"This afternoon, our glorious capital on the banks of Old Father Thames will stage one of England's great sporting occasions, an event as ancient and venerable as the river itself, in which the men in dark blue give a damn good thrashing to a bunch of wastrels.
"I'm talking of course about the noble battle between police and protestors.
"I am delighted that in this modern age with so many other possible distractions, like getting your mistress pregnant or upsetting people from Liverpool, people still have a yearning to steal policemen's helmets on Boat Race day.
"In my time, you did it after the race, of course, and were taken straight to jail without passing Go or collecting £200 where you spent a night in chokey before being given a slap on the wrist and a £5 fine.
"Students today are less patient and want to get their protesting out of the way early before they head down to Putney to watch the Boat Race.
"As Mayor of this fine city I am, naturally, neutral. I don't care who wins as long as it isn't Cambridge. I have often wondered, though, why the Marines have yet to win the Boat Race. I know they give the students a head start, but they have an outboard motor for heaven's sake.
"It is good to see an Old Etonian in this year's Oxford crew even if his name - what was it again? Lulu or something? - suggests that he does not come from pure English stock. Not like us De Pfeffels.
"I was a dry bob when I was at the alma mater. Couldn't stomach those early mornings and the obligatory boater played havoc with my hair.
"I did know a few chaps who messed about in boats, though. Barmy Fotheringay-Phipps won the Silly Bugger award at Christ Church after flipping the college ninth VIII by trying to tap a swan on the shoulder with his blade, while Bingo Little is always catching crabs, he tells me, when he goes out punting with the daughter of the Balliol boatman.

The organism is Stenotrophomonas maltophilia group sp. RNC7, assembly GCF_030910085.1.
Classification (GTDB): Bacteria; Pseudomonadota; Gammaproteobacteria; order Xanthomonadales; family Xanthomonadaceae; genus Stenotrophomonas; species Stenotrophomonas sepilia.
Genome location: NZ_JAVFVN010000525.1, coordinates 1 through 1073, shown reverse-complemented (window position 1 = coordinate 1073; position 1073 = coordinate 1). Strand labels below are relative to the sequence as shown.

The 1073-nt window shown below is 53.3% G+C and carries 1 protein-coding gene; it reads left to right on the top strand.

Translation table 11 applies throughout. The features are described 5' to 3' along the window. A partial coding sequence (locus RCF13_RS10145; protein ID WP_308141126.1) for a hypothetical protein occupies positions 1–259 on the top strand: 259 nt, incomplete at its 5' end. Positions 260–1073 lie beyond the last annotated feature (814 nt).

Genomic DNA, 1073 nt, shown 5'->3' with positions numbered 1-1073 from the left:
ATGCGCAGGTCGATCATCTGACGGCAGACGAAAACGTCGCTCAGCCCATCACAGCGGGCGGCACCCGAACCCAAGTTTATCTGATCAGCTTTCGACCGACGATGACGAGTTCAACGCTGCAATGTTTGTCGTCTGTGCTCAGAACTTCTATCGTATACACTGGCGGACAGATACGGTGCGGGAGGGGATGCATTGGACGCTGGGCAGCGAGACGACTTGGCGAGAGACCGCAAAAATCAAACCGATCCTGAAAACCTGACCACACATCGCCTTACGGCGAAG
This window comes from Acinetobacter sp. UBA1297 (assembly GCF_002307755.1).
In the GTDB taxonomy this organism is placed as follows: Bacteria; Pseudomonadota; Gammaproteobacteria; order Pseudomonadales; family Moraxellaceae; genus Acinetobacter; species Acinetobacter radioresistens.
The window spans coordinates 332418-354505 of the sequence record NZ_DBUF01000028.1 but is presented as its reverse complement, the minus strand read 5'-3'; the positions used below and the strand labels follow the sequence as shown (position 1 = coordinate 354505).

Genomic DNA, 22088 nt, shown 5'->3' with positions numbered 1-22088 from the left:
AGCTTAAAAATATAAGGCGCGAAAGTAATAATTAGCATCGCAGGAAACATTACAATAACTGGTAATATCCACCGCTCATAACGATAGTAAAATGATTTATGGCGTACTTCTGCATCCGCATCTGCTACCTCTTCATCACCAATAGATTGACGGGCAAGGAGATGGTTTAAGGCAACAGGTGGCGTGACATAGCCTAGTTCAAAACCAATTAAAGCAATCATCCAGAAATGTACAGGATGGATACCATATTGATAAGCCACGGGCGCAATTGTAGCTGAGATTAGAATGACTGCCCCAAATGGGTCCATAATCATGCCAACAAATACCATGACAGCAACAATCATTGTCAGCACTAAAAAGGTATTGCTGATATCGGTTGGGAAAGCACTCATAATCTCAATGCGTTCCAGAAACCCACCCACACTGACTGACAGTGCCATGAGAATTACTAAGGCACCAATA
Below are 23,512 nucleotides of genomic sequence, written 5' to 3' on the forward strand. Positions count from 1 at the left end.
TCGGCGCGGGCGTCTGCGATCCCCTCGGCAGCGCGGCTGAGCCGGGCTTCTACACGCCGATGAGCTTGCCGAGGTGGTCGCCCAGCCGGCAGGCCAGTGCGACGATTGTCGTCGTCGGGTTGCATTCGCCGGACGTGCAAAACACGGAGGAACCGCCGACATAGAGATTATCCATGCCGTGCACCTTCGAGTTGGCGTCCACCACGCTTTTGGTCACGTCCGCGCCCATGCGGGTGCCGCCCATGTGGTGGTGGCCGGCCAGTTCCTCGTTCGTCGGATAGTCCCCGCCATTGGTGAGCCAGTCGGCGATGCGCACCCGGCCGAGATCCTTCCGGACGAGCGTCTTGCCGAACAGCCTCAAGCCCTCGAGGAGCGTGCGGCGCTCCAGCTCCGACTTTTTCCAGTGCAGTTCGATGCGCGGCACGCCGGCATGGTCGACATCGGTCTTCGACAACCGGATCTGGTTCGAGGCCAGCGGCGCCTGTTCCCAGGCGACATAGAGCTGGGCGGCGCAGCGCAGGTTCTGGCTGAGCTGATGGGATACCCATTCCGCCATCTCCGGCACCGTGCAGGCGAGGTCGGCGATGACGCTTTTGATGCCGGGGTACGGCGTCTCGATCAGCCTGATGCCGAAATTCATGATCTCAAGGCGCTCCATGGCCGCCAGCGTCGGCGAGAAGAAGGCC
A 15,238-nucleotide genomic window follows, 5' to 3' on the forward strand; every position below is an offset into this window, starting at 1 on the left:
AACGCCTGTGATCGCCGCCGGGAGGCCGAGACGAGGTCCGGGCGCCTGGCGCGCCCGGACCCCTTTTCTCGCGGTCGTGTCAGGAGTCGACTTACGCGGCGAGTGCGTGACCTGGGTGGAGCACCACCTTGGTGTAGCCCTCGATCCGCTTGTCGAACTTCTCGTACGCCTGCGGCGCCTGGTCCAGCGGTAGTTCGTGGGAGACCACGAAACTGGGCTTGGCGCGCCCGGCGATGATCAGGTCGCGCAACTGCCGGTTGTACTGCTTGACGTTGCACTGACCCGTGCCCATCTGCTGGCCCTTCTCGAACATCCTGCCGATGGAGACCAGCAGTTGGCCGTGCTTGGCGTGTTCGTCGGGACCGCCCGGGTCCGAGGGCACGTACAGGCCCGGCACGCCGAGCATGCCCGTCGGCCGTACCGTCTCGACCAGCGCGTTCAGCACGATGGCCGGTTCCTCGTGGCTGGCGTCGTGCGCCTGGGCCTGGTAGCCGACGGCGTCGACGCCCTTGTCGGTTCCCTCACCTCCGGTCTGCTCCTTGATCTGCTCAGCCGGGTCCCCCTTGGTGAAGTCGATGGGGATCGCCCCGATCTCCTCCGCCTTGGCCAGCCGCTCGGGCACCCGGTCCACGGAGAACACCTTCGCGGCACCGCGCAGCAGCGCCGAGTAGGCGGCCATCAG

"When I mentioned this to Michael Bloomberg, the Mayor of New York, he quipped that it brought a new meaning to my customary greeting of 'what ho!'
"The morning after the Boat Race is always a bit of a stinker for the rowers, I am told. The pounding head, the aching arms, the nagging feeling that you forgot to check whether the cox had bobbed back to the surface after you threw him into the billowing w.
"My advice is to take a glass or two of Mulliner's Buck-u-Uppo, order a hearty round of eggs and b. and sing lustily of the thrashing you have just given the Tabs.
"Unless by some fluke or act of dastardly cheating the Tabs have won (I have long suspected that they take a short cut round the back of the Harrods depository), in which case yah-boo-sucks to them. No one likes a show-off."